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I promised an interesting story, read on. During the building’s construction, it was discovered that for a period of up to two hours each day with the sun shining directly onto the building, it acts as a concave mirror and focuses light onto the streets to the south. Spot temperature readings included up to 91 °C (196 °F) and 117 °C (243 °F) also measured during the summer of 2013, when the reflection of a beam of light up to six times brighter than direct sunlight shining onto the streets beneath damaged vehicles parked on the street nearby, including one whose owner was paid £946 by the developers for repairs to melted bodywork. The media responded by dubbing the building the ‘Walkie-Scorchie’ or ‘Fryscraper’.  Oddly enough the building’s architect, Rafael Viñoly, had previously designed the Vdara hotel in Las Vegas with a similar sunlight reflection problem that some wit christened it, “Vdara death ray”.  The glass there has since been covered with a non-reflective film. You’d think he’d have learned something but apparently he mused the London problem probably had to do with ‘global warming’.  Oy!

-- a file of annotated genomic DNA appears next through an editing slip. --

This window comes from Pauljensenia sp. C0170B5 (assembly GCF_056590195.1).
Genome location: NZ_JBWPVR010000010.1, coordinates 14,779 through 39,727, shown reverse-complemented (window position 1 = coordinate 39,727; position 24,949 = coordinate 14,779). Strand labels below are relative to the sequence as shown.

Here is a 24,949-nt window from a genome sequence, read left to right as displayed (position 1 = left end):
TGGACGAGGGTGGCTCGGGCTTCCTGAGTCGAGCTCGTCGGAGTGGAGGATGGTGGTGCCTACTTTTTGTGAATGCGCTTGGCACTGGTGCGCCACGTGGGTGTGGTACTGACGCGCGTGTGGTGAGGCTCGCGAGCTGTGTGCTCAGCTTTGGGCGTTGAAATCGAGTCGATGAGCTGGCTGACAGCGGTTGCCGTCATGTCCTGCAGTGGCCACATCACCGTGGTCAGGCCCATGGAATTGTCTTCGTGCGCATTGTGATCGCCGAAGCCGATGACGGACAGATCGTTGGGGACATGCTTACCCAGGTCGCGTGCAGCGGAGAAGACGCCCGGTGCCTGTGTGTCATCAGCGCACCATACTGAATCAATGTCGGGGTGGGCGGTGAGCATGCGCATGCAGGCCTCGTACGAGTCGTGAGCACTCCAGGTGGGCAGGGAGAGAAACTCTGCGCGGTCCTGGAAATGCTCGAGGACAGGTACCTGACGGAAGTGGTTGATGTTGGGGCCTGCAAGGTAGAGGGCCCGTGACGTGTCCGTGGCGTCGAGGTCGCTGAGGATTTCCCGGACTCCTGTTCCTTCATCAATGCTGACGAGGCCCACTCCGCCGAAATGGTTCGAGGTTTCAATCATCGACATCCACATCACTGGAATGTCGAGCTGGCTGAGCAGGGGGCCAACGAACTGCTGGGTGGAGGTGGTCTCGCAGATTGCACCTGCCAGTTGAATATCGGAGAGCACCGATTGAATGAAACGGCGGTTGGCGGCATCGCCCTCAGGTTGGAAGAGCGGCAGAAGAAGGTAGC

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Since this is my blog I’ll graciously allow myself a mild ‘rant’. I wondered when learning the developer ‘won’ the public enquiry into the building being too massive with its attendant risk to the integrity of St. Paul’s dominant place in the London skyline as well as to historic Tower of London. My question is as follows: when do developers with deep pocket ever lose? In London or elsewhere? Vancouver for example, a prime example of uncontested disasters that England’s Prince Charles considering his well known aversion to modern architecture would surely gag upon laying his princely eyes on the tawdry skyline of a city otherwise blessed with a great physical location.  It is my firm opinion that every single ‘planning department’ in every major city in the world should as a matter of course be investigated every couple of years for dereliction of duty or worse.  Too often permits to build are issued as a matter of routine without real analysis of what is proposed or even worse without consequent supervision by city inspectors. Vancouver’s infamous ‘leaking condo’ episode costing billions (that’s right) to repair and of course paid for by the unlucky buyers is a case in point. And it persists to this day! If there was any real justice for the powerful rich and the politically well-connected, more than a few greedy miscreants ought to be spending a few years in a leaky cell in a very damp jail.  There, isn’t it wonderful to have your own blog? I highly recommend it as it allows for such cathartic benefits.